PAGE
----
Outpatient respiratory influenza-like illness (ILI), which is defined as fever, cough, and sore throat has seen a sharp increase in the last few weeks. During week 46, 6% of visits to a healthcare provider were for respiratory illness, which is above the national baseline of 2.5%. This increase occurred earlier than in prior seasons.
The highest ILI percentage is among those ages 0–4, followed by adults age 65+. ILI among 0–4 year–olds decreased in week 46 compared to week 45 but has remained stable or increased in other age groups.
Geographically, 35 jurisdictions had high or very high ILI activity and 8 had moderate activity. The areas with the highest ILI activity also matched with the areas that were recording the highest lab-confirmed flu. But other respiratory viruses are contributing to this as well.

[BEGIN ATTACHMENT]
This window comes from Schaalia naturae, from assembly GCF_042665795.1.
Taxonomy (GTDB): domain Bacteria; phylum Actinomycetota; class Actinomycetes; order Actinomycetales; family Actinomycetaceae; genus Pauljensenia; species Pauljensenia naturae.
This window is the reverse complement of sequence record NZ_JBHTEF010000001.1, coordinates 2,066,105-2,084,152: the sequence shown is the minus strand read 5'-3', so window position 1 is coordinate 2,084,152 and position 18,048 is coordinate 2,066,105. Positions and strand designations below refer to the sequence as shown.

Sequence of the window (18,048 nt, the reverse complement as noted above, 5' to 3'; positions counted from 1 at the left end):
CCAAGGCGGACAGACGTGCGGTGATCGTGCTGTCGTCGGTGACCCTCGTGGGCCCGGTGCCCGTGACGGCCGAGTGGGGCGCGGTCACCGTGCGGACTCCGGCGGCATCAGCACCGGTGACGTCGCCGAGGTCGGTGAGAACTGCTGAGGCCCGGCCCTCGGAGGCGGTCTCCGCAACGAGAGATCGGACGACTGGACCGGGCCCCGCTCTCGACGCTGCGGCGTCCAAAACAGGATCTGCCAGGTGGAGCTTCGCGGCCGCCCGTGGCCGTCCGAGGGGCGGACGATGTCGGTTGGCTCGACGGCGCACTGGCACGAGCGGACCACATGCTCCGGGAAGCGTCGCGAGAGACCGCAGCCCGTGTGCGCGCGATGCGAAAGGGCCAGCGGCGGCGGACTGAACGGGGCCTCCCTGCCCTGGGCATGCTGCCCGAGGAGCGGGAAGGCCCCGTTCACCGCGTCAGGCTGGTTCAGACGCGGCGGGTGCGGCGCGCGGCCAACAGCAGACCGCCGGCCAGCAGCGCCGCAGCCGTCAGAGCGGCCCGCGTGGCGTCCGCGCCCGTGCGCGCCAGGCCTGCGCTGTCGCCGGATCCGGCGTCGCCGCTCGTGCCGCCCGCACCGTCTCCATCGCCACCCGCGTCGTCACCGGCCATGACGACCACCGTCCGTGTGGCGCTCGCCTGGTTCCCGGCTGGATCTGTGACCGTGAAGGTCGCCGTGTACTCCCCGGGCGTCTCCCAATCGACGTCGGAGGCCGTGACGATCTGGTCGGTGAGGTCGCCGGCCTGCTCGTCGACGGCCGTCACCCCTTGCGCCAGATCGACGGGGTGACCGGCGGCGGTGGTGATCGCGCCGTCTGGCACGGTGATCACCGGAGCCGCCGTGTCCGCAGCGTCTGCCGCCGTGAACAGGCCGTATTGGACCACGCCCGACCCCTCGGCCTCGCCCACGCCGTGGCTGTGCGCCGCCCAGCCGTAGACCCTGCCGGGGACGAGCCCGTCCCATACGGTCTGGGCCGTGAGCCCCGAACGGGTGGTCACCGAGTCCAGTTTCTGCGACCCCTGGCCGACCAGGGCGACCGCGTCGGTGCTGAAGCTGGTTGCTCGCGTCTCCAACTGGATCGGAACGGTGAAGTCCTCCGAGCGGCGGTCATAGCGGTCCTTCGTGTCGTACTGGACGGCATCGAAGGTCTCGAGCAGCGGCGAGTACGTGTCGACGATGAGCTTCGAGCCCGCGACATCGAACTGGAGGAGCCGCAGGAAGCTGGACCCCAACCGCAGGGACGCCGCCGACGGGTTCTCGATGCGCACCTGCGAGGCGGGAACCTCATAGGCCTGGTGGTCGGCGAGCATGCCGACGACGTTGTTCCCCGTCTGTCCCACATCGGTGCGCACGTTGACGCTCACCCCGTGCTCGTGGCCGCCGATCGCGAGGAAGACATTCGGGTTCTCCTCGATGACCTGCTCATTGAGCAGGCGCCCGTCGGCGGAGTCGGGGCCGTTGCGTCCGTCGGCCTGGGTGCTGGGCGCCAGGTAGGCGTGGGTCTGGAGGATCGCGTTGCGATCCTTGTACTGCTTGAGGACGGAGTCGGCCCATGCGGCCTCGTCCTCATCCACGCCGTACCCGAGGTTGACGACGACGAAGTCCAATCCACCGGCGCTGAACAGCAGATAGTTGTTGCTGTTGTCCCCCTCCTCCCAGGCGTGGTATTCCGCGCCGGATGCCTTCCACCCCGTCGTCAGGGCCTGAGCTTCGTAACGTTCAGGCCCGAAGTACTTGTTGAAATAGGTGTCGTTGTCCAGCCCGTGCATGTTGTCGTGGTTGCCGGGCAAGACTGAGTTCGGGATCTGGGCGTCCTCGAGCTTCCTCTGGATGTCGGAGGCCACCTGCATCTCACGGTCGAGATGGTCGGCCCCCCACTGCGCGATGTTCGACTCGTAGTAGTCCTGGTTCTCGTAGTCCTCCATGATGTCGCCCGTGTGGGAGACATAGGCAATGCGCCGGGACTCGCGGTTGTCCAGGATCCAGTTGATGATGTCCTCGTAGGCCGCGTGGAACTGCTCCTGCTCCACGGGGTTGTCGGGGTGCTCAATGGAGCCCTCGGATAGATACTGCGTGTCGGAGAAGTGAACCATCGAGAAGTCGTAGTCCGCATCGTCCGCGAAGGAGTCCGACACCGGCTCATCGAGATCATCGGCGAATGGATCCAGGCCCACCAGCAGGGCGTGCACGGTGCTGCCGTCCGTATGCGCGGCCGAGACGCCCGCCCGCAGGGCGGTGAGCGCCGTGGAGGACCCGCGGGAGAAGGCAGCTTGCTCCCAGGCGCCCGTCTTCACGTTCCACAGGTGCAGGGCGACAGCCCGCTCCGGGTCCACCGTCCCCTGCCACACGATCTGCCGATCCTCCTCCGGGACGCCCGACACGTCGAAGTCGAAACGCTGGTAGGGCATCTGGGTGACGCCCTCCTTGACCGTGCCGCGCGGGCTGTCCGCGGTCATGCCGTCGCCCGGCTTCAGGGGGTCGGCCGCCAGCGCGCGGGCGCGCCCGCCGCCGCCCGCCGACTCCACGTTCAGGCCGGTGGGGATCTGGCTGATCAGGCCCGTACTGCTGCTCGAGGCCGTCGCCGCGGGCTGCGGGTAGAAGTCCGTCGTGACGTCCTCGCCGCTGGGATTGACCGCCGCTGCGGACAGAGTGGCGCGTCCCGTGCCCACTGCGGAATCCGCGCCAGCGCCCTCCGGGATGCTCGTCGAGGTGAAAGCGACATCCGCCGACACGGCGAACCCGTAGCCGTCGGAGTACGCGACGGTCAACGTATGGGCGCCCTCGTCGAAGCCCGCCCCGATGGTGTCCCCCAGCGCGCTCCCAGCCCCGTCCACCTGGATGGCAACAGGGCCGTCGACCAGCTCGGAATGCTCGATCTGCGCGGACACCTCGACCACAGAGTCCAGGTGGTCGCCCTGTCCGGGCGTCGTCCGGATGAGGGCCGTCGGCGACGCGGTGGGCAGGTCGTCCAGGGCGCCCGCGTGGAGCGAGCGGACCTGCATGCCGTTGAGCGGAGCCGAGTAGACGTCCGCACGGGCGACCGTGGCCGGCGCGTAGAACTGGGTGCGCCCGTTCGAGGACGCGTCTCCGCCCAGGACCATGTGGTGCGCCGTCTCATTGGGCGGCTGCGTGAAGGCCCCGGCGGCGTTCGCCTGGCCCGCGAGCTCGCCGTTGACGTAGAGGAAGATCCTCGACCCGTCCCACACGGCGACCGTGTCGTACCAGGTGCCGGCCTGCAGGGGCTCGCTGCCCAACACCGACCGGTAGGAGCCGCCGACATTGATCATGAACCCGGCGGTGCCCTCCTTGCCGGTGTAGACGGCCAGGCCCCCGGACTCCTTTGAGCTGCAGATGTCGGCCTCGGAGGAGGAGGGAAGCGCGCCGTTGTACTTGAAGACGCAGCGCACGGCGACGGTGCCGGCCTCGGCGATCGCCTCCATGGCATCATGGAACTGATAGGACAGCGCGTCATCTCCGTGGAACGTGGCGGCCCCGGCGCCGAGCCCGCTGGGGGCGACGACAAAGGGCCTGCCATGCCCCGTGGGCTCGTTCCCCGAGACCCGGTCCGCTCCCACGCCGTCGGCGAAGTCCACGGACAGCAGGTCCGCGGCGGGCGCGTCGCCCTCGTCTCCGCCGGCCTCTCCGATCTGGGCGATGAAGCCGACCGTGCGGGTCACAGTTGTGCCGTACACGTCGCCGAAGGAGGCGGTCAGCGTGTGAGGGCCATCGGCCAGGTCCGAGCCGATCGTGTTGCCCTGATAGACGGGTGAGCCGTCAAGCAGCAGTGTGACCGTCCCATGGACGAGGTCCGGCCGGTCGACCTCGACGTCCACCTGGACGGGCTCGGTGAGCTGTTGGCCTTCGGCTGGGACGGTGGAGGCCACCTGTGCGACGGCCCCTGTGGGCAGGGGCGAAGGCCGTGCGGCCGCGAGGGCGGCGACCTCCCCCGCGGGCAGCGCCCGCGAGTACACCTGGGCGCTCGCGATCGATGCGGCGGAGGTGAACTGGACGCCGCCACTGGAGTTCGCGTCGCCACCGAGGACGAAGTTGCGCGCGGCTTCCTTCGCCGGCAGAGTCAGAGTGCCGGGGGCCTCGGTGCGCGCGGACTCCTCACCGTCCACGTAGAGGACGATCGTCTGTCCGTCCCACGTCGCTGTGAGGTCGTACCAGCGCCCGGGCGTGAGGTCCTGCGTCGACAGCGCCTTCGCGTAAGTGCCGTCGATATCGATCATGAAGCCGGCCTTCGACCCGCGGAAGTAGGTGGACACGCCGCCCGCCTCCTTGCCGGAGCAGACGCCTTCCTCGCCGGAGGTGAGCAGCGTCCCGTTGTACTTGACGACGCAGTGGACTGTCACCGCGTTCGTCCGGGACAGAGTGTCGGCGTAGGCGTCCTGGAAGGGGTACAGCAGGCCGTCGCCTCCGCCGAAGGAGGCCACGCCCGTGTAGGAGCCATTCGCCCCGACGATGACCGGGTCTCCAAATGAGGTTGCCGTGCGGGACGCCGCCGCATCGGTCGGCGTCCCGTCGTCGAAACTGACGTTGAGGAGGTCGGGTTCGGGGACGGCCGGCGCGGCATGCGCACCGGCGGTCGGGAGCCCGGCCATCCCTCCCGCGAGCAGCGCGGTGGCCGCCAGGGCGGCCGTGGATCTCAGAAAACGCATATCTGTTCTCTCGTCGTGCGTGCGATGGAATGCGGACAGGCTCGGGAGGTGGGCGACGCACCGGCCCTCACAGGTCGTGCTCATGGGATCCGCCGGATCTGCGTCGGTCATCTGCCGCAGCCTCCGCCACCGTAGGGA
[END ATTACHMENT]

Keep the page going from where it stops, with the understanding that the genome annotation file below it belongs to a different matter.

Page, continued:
There are also increases in long-term care (LTC) facilities and hospitalizations. The cumulative rate is already higher than is typically seen at this time of year and the highest rates are in those age 65+.
Death from pneumonia, influenza, and COVID-19 (PIC) are above the epidemic threshold for the entire COVID-19 pandemic. As far as flu is concerned, mortality is increasing. There have been 12 pediatric deaths so far this season due to influenza A viruses.
There have been at least 6.2 million symptomatic illnesses due to flu, three million medical visits, 53 thousand hospitalizations, and at least 2,900 deaths.
In summary, the flu activity is increasing earlier than is typically seen at this time of the year. It’s still too early to know whether this flu season is an early season or if it’s going to be a more severe season. It’s always important to remember that in the context of respiratory viruses, RSV, , CoVID-19, flu, and rhinoviruses are all elevated at the same time. It’s still a great time to get vaccinated for people who have not done so already.
Q: We still do not know whether we are heading into a severe flu season because of this concern that at the end of the season the cumulative hospitalization rates or mortality rates may not be any worse than a previous flu season. Is that correct?